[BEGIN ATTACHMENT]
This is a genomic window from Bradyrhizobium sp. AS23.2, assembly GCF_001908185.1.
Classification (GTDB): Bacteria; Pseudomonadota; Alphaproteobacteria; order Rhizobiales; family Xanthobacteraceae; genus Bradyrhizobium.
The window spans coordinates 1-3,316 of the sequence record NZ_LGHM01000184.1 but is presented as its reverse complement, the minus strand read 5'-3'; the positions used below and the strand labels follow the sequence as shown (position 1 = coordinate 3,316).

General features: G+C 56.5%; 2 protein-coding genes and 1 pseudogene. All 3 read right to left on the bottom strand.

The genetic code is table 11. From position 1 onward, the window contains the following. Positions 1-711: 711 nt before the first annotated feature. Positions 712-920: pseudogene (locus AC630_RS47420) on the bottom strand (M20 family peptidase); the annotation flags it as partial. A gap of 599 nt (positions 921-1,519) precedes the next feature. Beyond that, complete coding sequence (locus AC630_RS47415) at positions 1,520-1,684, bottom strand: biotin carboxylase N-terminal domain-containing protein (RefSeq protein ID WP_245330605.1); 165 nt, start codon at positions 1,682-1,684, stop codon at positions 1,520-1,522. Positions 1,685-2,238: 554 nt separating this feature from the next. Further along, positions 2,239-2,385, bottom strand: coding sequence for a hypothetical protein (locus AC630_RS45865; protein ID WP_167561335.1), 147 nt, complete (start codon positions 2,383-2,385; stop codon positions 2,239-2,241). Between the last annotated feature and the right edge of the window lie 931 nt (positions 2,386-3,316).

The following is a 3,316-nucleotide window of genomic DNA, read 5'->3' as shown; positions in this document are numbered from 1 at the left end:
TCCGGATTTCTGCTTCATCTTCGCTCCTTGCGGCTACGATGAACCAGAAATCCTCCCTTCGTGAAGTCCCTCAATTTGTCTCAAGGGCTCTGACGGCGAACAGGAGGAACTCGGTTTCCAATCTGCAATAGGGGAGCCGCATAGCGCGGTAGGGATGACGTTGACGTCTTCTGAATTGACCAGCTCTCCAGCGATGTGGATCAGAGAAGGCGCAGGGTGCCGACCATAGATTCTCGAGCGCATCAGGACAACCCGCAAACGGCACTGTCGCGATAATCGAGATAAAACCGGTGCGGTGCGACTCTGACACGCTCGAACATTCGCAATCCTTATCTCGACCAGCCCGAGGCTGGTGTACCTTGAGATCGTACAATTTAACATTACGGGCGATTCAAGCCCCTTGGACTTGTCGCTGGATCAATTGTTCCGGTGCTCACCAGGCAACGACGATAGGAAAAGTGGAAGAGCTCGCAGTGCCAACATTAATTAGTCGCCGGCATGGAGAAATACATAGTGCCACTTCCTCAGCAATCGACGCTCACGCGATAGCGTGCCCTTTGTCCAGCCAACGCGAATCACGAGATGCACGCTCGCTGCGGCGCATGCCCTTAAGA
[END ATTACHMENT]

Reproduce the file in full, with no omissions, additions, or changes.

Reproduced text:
This is a genomic window from Bradyrhizobium sp. AS23.2, assembly GCF_001908185.1.
Classification (GTDB): Bacteria; Pseudomonadota; Alphaproteobacteria; order Rhizobiales; family Xanthobacteraceae; genus Bradyrhizobium.
The window spans coordinates 1-3,316 of the sequence record NZ_LGHM01000184.1 but is presented as its reverse complement, the minus strand read 5'-3'; the positions used below and the strand labels follow the sequence as shown (position 1 = coordinate 3,316).

General features: G+C 56.5%; 2 protein-coding genes and 1 pseudogene. All 3 read right to left on the bottom strand.

The genetic code is table 11. From position 1 onward, the window contains the following. Positions 1-711: 711 nt before the first annotated feature. Positions 712-920: pseudogene (locus AC630_RS47420) on the bottom strand (M20 family peptidase); the annotation flags it as partial. A gap of 599 nt (positions 921-1,519) precedes the next feature. Beyond that, complete coding sequence (locus AC630_RS47415) at positions 1,520-1,684, bottom strand: biotin carboxylase N-terminal domain-containing protein (RefSeq protein ID WP_245330605.1); 165 nt, start codon at positions 1,682-1,684, stop codon at positions 1,520-1,522. Positions 1,685-2,238: 554 nt separating this feature from the next. Further along, positions 2,239-2,385, bottom strand: coding sequence for a hypothetical protein (locus AC630_RS45865; protein ID WP_167561335.1), 147 nt, complete (start codon positions 2,383-2,385; stop codon positions 2,239-2,241). Between the last annotated feature and the right edge of the window lie 931 nt (positions 2,386-3,316).

The following is a 3,316-nucleotide window of genomic DNA, read 5'->3' as shown; positions in this document are numbered from 1 at the left end:
TCCGGATTTCTGCTTCATCTTCGCTCCTTGCGGCTACGATGAACCAGAAATCCTCCCTTCGTGAAGTCCCTCAATTTGTCTCAAGGGCTCTGACGGCGAACAGGAGGAACTCGGTTTCCAATCTGCAATAGGGGAGCCGCATAGCGCGGTAGGGATGACGTTGACGTCTTCTGAATTGACCAGCTCTCCAGCGATGTGGATCAGAGAAGGCGCAGGGTGCCGACCATAGATTCTCGAGCGCATCAGGACAACCCGCAAACGGCACTGTCGCGATAATCGAGATAAAACCGGTGCGGTGCGACTCTGACACGCTCGAACATTCGCAATCCTTATCTCGACCAGCCCGAGGCTGGTGTACCTTGAGATCGTACAATTTAACATTACGGGCGATTCAAGCCCCTTGGACTTGTCGCTGGATCAATTGTTCCGGTGCTCACCAGGCAACGACGATAGGAAAAGTGGAAGAGCTCGCAGTGCCAACATTAATTAGTCGCCGGCATGGAGAAATACATAGTGCCACTTCCTCAGCAATCGACGCTCACGCGATAGCGTGCCCTTTGTCCAGCCAACGCGAATCACGAGATGCACGCTCGCTGCGGCGCATGCCCTTAAGA